The kit will analyse a mouth swab for traces of cannabis. Testing capability for other drugs is being developed. It will be used at police stations, and removes the need to have a doctor take a blood sample for drug testing.
During 2011, at least 640 accidents were caused by drug-drivers using both illegal and medicinal substances. The Department of Transport statistics, the most recent available, included 49 deaths.
Policing and criminal justice minister Damian Green said, “Those who take drugs and go out on the roads are a menace to pedestrians, other motorists and themselves.”
The device, made by Hemel Hempstead firm Draeger, was subjected to quality tests by the department’s centre for applied science and technology before approval.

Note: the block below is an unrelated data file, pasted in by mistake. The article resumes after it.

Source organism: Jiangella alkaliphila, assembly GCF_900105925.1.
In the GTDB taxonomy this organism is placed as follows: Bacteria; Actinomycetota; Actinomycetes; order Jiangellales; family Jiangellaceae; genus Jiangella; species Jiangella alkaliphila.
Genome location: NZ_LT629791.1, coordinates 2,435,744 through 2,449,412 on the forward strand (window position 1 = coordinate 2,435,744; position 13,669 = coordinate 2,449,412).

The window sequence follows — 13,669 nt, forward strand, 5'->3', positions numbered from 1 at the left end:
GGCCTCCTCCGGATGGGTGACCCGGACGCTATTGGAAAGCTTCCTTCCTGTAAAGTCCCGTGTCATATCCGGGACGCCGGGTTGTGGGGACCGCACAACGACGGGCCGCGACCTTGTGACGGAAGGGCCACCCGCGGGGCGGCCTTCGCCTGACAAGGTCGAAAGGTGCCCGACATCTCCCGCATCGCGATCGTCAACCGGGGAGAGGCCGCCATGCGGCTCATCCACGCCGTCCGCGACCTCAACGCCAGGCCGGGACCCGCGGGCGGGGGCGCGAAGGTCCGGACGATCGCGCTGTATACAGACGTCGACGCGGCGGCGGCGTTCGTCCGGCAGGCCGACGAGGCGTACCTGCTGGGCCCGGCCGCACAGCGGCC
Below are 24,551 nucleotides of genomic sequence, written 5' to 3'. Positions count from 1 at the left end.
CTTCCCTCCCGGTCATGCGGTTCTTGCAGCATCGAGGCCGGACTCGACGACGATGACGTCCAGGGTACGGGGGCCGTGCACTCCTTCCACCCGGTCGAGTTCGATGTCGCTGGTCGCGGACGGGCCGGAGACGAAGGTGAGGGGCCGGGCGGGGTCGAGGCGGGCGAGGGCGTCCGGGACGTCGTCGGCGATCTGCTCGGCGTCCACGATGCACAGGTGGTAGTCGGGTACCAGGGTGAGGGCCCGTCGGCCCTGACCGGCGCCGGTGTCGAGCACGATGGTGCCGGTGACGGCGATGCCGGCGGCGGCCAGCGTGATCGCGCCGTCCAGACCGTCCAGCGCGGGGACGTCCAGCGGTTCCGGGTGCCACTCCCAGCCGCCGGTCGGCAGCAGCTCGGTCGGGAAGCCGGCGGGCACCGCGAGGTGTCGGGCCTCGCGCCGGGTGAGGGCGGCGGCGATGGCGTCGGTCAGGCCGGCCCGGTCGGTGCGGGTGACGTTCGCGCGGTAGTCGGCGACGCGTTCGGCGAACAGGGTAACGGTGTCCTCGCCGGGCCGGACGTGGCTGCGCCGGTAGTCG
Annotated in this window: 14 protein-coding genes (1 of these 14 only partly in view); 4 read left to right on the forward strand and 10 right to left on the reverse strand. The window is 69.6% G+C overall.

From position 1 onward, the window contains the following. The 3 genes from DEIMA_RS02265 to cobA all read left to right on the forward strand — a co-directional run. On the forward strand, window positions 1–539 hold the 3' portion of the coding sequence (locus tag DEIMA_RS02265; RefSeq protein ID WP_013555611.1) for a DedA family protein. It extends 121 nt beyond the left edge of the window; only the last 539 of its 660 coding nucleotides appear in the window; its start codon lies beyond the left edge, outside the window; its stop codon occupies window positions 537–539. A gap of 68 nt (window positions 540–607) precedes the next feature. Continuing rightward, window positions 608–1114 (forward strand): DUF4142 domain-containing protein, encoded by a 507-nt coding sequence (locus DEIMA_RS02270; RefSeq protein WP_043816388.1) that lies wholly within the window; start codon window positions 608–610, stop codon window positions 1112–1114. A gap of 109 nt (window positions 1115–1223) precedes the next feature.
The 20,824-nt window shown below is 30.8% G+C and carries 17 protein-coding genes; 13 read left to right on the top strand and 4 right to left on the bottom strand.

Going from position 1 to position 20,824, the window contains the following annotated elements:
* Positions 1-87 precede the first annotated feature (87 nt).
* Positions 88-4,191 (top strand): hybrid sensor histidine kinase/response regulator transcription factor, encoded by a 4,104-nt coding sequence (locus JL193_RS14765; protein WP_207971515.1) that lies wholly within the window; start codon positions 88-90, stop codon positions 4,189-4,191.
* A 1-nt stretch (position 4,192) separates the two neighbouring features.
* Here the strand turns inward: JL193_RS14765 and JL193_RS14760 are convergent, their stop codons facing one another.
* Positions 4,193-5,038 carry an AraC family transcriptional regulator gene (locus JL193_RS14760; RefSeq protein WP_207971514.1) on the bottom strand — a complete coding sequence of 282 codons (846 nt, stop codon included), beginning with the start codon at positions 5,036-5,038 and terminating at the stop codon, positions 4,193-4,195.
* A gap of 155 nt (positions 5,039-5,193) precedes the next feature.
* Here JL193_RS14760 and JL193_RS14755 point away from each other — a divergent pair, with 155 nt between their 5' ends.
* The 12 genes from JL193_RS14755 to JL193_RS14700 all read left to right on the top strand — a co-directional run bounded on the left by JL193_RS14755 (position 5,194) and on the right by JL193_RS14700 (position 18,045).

The testing kits are being introduced under a wider crackdown, which will see drug driving become a specific offence. Offenders will face up to six months in jail and a fine of up to £5,000 as well as an automatic driving ban of at least 12 months.
Previously, getting a doctor to the police station and the examination itself both take time, and could mean the drugs have left the suspect’s system before the blood sample was taken.
A positive saliva test with the new equipment means officers will be able to ask for a blood sample without seeking medical approval. Evidence to support a prosecution can only come from a blood specimen.